N1 - © 2015 The Authors. Hydrological Processes Published by John Wiley & Sons Ltd. This is an open access article under the terms of the Creative Commons Attribution License, which permits use, distribution and reproduction in any medium, provided the original work is properly cited.

PY - 2015/3/15

Y1 - 2015/3/15

N2 - The hyporheic zone of riverbed sediments has the potential to attenuate nitrate from upwelling, polluted groundwater. However, the coarse-scale (5–10 cm) measurement of nitrogen biogeochemistry in the hyporheic zone can often mask fine-scale (<1 cm) biogeochemical patterns, especially in near-surface sediments, leading to incomplete or inaccurate representation of the capacity of the hyporheic zone to transform upwelling NO3−. In this study, we utilised diffusive equilibrium in thin-films samplers to capture high resolution (cm-scale) vertical concentration profiles of NO3−, SO42−, Fe and Mn in the upper 15 cm of armoured and permeable riverbed sediments. The goal was to test whether nitrate attenuation was occurring in a sub-reach characterised by strong vertical (upwelling) water fluxes. The vertical concentration profiles obtained from diffusive equilibrium in thin-films samplers indicate considerable cm-scale variability in NO3− (4.4 ± 2.9 mg N/L), SO42− (9.9 ± 3.1 mg/l) and dissolved Fe (1.6 ± 2.1 mg/l) and Mn (0.2 ± 0.2 mg/l). However, the overall trend suggests the absence of substantial net chemical transformations and surface-subsurface water mixing in the shallow sediments of our sub-reach under baseflow conditions. The significance of this is that upwelling NO3−-rich groundwater does not appear to be attenuated in the riverbed sediments at <15 cm depth as might occur where hyporheic exchange flows deliver organic matter to the sediments for metabolic processes. It would appear that the chemical patterns observed in the shallow sediments of our sub-reach are not controlled exclusively by redox processes and/or hyporheic exchange flows. Deeper-seated groundwater fluxes and hydro-stratigraphy may be additional important drivers of chemical patterns in the shallow sediments of our study sub-reach. Copyright © 2014 John Wiley & Sons, Ltd.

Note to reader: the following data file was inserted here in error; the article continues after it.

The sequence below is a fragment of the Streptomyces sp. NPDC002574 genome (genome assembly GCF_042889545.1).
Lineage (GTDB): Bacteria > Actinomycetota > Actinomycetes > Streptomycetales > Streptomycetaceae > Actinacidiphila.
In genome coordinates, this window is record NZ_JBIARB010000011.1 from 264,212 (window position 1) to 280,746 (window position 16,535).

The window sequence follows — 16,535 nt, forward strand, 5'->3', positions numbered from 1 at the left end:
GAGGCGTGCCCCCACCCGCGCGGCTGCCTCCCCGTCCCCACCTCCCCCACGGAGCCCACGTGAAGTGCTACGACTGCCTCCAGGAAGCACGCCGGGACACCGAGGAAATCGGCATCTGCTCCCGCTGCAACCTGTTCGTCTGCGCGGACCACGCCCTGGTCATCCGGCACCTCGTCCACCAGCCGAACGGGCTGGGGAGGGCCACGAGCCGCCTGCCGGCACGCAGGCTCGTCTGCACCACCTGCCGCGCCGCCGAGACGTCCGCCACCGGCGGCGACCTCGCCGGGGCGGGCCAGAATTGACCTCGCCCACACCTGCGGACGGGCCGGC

AB - The hyporheic zone of riverbed sediments has the potential to attenuate nitrate from upwelling, polluted groundwater. However, the coarse-scale (5–10 cm) measurement of nitrogen biogeochemistry in the hyporheic zone can often mask fine-scale (<1 cm) biogeochemical patterns, especially in near-surface sediments, leading to incomplete or inaccurate representation of the capacity of the hyporheic zone to transform upwelling NO3−. In this study, we utilised diffusive equilibrium in thin-films samplers to capture high resolution (cm-scale) vertical concentration profiles of NO3−, SO42−, Fe and Mn in the upper 15 cm of armoured and permeable riverbed sediments. The goal was to test whether nitrate attenuation was occurring in a sub-reach characterised by strong vertical (upwelling) water fluxes. The vertical concentration profiles obtained from diffusive equilibrium in thin-films samplers indicate considerable cm-scale variability in NO3− (4.4 ± 2.9 mg N/L), SO42− (9.9 ± 3.1 mg/l) and dissolved Fe (1.6 ± 2.1 mg/l) and Mn (0.2 ± 0.2 mg/l). However, the overall trend suggests the absence of substantial net chemical transformations and surface-subsurface water mixing in the shallow sediments of our sub-reach under baseflow conditions. The significance of this is that upwelling NO3−-rich groundwater does not appear to be attenuated in the riverbed sediments at <15 cm depth as might occur where hyporheic exchange flows deliver organic matter to the sediments for metabolic processes. It would appear that the chemical patterns observed in the shallow sediments of our sub-reach are not controlled exclusively by redox processes and/or hyporheic exchange flows. Deeper-seated groundwater fluxes and hydro-stratigraphy may be additional important drivers of chemical patterns in the shallow sediments of our study sub-reach. Copyright © 2014 John Wiley & Sons, Ltd.

KW - Nitrate Cycling

KW - riverbed sediment

KW - water quality

KW - pollution

KW - hyporheic zone

KW - groundwater

KW - pore water

KW - DET

U2 - 10.1002/hyp.10269

DO - 10.1002/hyp.10269

M3 - Journal article

VL - 29

SP - 1385

EP - 1396

JO - Hydrological Processes

JF - Hydrological Processes

SN - 0885-6087

IS - 6

ER -